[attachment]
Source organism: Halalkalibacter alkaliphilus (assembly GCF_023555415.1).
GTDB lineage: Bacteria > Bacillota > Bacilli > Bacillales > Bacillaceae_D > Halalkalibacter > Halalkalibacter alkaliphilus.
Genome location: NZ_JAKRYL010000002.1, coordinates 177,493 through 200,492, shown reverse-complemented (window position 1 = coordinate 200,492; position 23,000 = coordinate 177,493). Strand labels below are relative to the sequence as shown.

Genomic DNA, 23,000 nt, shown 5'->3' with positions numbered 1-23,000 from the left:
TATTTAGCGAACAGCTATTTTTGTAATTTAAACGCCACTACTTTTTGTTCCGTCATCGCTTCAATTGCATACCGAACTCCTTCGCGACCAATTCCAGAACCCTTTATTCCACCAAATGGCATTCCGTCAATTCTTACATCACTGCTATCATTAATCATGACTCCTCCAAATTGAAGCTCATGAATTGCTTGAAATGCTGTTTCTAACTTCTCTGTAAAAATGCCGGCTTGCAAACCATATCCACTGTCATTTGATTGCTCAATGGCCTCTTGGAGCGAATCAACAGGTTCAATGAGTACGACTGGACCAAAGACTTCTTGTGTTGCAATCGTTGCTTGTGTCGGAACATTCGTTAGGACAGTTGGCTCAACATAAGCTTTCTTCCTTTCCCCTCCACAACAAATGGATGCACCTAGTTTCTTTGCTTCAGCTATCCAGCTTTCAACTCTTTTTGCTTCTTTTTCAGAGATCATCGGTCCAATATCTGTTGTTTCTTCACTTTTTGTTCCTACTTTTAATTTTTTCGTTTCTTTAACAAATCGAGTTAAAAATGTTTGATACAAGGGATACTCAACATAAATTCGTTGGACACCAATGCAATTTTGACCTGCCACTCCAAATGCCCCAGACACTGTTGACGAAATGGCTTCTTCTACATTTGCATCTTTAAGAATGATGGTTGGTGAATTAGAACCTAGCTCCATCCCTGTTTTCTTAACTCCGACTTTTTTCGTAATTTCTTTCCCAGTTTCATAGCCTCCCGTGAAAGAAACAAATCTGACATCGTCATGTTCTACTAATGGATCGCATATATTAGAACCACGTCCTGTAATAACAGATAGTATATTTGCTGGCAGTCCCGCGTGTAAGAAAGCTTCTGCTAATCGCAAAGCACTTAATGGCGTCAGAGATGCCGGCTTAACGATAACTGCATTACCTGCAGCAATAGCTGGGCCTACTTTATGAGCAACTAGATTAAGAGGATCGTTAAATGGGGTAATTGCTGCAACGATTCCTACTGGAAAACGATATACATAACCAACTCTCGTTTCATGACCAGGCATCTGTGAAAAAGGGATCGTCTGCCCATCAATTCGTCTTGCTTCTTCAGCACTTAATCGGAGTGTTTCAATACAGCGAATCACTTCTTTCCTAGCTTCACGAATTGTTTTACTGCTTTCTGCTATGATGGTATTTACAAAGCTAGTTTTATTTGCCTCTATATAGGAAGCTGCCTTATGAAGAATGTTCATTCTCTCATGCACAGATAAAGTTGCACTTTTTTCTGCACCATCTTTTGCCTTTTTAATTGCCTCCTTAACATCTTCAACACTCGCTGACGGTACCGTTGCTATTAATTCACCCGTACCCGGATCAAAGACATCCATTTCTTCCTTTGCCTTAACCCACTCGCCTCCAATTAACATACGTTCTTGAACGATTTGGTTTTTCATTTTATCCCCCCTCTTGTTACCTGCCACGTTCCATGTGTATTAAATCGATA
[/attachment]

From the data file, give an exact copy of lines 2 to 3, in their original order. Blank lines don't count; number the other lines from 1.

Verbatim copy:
GTDB lineage: Bacteria > Bacillota > Bacilli > Bacillales > Bacillaceae_D > Halalkalibacter > Halalkalibacter alkaliphilus.
Genome location: NZ_JAKRYL010000002.1, coordinates 177,493 through 200,492, shown reverse-complemented (window position 1 = coordinate 200,492; position 23,000 = coordinate 177,493). Strand labels below are relative to the sequence as shown.